"If you were to look at a Venn diagram of what would create a successful comedy album, none of these things would intertwine. You wouldn't think an Indian dude living in Northwest Arkansas is going to have any kind of success in comedy."
And yet, less than two weeks after Bentonville comedian Raj Suresh released his debut comedy album "Semi Famous," the album landed on the Billboard Comedy Chart. The distinction is significant because the Billboard charts are populated by albums from all over the world; anyone who releases an album can land on the chart. However, the biggest names in the industry -- like Jim Gaffigan, Jeff Foxworthy or Patton Oswalt -- continually rank high week after week due to their sales. So when "an Indian dude" out of Northwest Arkansas with a shoestring budget surfaces on the chart, even momentarily, it is because he has a base of supportive followers buying his material nationally and even internationally.
opening for Roy Wood Jr. of ‘The Daily Show with Trevor Noah’
WHEN — 9 p.m. Nov. 4
WHERE — Cherokee Casino, West Siloam Springs, Okla.
COST — $15
INFO — rajdoescomedy.com
FYI — Suresh’s album “Semi Famous” is available on iTunes, Spotify, Google Play and Amazon.
"I attempted and failed at recording that album two times before I finally decided to release what I had recorded," Suresh reveals. "I didn't feel that the album was as funny as it could have been. So between attempts one and two, there were marginal improvements; but between attempts two and three, I played about 80 shows in that single year to try to get that content as sharp as possible. It's a cool thing to be able to put up against your name that you actually made it in a global marketplace coming out of Arkansas."
Suresh believes his album is seeing such positive reception because he doesn't aggressively attack the right, despite being "the poster child" for a left-leaning comedian -- "I'm a brown, bearded guy with democratic tendencies, I'm an immigrant...there are so many things that would indicate I cannot placate a republican base." But making fun of the right without also making fun of himself didn't feel like the right way to go, especially Suresh says, when he has friends on both sides.
"While I might not align with you, at the end of the day when we're weighing each other's intentions and understand that what I'm doing is joking around, it makes it a lot more palatable," Suresh says of his equal-opportunity offensiveness. "I'm just grateful to be living in an area where I have the opportunity to have those multiple points of view in my daily sphere. It forms, I think, more well-rounded comedy."
Being surrounded by the diversity of Northwest Arkansas also added spice to the comedic content, Suresh suggests. There are jokes about the quirks of living in a small town, but also about Suresh's relation to other Arkansas residents and his experience as an Indian man living in the U.S. -- which sometimes comes with comparisons to, and even being mistaken for, other famous Indian faces like Aziz Ansari and Raj from "The Big Bang Theory."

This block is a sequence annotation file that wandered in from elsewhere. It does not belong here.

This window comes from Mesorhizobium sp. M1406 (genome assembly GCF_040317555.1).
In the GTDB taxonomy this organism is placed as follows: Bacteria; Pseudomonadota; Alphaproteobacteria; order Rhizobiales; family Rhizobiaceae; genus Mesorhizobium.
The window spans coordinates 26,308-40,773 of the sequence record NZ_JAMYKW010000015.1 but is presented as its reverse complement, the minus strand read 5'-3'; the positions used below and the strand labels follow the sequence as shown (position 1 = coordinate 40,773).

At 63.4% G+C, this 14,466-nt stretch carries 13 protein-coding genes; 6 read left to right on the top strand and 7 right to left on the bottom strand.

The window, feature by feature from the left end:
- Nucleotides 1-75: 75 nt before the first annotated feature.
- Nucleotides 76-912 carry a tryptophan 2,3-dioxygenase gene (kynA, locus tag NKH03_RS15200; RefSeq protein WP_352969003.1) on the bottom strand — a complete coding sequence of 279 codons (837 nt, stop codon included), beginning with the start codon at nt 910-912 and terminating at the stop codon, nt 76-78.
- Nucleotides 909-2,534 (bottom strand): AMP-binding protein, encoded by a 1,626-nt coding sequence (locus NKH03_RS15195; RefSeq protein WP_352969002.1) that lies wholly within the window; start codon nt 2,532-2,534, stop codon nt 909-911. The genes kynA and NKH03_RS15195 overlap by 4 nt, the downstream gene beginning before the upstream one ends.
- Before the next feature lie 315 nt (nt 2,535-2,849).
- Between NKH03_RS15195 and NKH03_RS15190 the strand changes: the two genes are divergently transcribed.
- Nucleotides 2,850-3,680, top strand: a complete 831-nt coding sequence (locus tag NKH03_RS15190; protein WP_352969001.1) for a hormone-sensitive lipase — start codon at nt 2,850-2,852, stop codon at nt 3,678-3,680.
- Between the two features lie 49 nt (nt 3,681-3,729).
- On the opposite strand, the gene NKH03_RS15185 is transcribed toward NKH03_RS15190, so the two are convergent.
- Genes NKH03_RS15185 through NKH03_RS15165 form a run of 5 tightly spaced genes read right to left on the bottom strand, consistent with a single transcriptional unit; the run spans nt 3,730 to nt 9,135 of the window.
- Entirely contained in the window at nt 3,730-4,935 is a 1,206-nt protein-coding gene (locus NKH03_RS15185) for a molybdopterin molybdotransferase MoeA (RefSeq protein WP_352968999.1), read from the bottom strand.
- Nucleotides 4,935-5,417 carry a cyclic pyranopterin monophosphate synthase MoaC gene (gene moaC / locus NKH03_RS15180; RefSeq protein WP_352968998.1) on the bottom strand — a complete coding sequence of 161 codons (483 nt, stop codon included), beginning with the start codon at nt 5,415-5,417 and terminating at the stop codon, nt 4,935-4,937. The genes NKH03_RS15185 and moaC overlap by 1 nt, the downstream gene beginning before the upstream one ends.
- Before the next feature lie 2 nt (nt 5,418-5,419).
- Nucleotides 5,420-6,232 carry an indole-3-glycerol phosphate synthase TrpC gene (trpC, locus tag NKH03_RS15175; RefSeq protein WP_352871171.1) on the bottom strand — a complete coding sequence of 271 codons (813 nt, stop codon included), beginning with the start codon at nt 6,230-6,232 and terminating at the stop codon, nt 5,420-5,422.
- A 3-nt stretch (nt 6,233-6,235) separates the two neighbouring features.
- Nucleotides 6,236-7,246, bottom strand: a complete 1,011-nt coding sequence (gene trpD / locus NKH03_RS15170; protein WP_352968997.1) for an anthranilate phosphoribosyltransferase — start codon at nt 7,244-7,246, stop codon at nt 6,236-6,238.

Despite these encounters of mistaken identity, Suresh's rising success -- across international boundaries, skin color and other polarizing factors -- as an Indian entertainer may be part of a grander shift in the entertainment industry. Suresh points to the noticeable change in not only the representation "brown entertainers" on the whole have access to, but also the masses' increased acceptance of the material being produced -- brown entertainers gaining success with their own stories, their own perspectives, without bending to stereotypes.
"There's still a long way to go I'm sure in terms of race relations, but at least as far as the entertainment landscape goes, [people are] more open to seeing that kind of character on screen," he says. "And it's important for guys like me who look at that landscape and go, 'We have an opening.' The door might just be open a crack, but it's open. And there's a shot. Really more than anything, it's hope.
"It's also important because by and large, Indian kids are told growing up to move into certain occupations, and creative occupations are generally not on that list," Suresh adds thoughtfully. "So for a long period of time, not only were we boxed out by the industry, we were boxed in by our culture -- by the expectation of what success looked like."
Returning to levity with a laugh, he concludes, "That's a good quote, you should throw that in there."
NAN What's Up on 10/27/2017
Print Headline: Comedy Without Bounds